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Up Front | May 2005

LASIK and Beyond

In the inaugural issue (September 2001) of Cataract & Refractive Surgery Today, we tackled the state of refractive surgery in the US. It was quite clear at that time that LASIK was the 10,000-pound lion of the refractive surgery jungle. In 4 short years, the landscape has changed. In this issue, we delve into the current state of refractive surgery, but I first want to reflect on our perceptions of the specialty in 2001 compared with today.

One article in that inaugural issue was entitled, “Phakic IOLs: Poised to Take Over?” There is still great hope for phakic IOLs, but at present they are just getting off the ground in the US. The question that remains is, how big a market can/will they achieve?

Another article was “CK, LTK, or LASIK: Which Will You Use to Treat Hyperopia?” The diagnosis for LTK is DOA. CK continues on, but not necessarily for its original intent; it continues to hold interest for many in treating presbyopic emmetropes. Therefore, by default, LASIK has dominated hyperopic treatments, although it has had increasing competition from refractive lens surgery for presbyopic hyperopic needs.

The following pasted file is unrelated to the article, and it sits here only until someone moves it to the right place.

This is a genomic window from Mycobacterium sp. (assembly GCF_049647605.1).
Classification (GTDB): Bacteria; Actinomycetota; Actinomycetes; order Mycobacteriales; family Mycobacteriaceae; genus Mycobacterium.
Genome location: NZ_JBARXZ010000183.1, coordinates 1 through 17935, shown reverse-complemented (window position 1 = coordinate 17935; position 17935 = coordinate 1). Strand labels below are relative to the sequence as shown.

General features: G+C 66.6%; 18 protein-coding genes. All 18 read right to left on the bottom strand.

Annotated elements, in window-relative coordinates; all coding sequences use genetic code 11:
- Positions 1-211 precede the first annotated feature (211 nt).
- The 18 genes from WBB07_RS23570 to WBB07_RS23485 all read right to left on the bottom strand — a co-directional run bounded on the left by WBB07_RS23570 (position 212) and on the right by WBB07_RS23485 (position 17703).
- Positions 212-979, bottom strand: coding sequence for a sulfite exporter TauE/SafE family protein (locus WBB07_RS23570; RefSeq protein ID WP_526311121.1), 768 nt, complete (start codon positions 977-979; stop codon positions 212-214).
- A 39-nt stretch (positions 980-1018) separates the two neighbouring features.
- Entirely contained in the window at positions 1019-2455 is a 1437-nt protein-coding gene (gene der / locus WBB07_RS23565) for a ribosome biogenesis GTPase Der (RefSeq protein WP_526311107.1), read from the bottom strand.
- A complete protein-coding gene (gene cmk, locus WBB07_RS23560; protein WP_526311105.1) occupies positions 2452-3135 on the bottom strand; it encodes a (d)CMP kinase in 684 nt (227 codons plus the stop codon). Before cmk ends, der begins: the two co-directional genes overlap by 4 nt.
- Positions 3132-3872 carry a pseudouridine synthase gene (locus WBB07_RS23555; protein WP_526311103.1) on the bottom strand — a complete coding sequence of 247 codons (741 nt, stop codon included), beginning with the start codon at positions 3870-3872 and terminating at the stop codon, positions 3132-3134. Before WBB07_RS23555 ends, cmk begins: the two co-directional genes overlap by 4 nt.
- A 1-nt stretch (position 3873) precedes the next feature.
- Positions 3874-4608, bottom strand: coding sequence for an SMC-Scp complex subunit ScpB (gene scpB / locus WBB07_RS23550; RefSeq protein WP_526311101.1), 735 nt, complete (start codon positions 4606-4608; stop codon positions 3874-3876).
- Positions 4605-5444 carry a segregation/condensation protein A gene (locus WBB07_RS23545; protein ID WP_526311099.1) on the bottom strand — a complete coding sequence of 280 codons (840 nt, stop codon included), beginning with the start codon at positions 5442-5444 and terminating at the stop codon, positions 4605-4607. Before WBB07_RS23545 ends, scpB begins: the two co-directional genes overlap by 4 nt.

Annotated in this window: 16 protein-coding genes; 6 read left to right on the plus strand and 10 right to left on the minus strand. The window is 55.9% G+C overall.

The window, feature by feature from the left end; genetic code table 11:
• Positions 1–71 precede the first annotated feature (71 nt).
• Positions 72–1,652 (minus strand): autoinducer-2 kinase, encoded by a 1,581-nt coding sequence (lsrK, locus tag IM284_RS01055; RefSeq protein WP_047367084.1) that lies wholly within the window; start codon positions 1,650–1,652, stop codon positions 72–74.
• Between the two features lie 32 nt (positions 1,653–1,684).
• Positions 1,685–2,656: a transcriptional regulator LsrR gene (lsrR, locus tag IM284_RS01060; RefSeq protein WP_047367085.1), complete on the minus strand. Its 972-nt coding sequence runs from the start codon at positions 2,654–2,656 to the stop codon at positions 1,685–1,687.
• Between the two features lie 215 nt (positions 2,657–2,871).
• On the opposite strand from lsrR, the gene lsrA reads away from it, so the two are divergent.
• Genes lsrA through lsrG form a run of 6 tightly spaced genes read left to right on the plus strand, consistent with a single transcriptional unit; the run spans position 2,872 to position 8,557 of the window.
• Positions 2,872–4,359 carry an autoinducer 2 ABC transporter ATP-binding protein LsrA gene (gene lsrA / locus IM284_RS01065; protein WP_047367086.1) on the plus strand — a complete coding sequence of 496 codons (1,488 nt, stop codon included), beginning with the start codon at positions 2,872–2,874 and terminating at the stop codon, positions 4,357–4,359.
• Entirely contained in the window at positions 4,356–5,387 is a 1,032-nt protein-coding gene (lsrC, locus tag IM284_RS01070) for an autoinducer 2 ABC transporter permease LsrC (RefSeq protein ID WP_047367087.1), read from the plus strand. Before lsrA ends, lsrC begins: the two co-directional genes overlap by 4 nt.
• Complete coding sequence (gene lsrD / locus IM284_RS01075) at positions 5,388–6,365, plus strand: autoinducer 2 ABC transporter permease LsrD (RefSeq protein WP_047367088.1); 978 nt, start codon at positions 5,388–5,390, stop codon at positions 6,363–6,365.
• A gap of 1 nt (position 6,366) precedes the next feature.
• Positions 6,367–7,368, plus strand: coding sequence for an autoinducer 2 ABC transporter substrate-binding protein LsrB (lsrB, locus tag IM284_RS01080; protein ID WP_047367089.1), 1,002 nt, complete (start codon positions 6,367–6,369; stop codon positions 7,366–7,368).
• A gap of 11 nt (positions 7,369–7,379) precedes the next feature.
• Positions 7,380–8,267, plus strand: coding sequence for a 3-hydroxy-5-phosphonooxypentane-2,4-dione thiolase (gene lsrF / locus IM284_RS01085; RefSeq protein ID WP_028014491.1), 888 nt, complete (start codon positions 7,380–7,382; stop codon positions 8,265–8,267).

A third article we presented in 2001 was “Wavefront's Effect on the Future of LASIK.” It posed the question of whether wavefront could deliver on its promise of better outcomes. Based upon current key card sales, the answer would be “yes,” and the penetration grows every day.

We also asked, “Will the Femtosecond Laser Be a Standard in LASIK?” Four years later, Intralase Corp. (Irvine, CA) has a market capitalization of $600 million. In the US, roughly 15% of all lamellar refractive surgeries are performed with femtosecond technology from Intralase.

Finally, in September 2001, we considered “LASEK's Effect on the Future of LASIK.” Based upon answers given by the audience at the CRSToday State of the Art Symposium during the annual ASCRS/ASOA meeting in Washington, DC, it appears that ophthalmic surgeons as a whole believe that nonlamellar excimer laser surgery, in the form of LASEK, Epi-LASIK, PRK, or advanced surface ablation, has the potential for significant growth during the next 1 to 5 years in their practices. This finding is of significant interest but should not be surprising, because surgeons always migrate to the procedure that is the safest, is the most efficacious, and has the fastest healing. If surface ablation surmounts the last point, the procedure could claim the lion's throne.

In this LASIK and Beyond issue, I think you will find many interesting points to consider as we collectively move the field forward.

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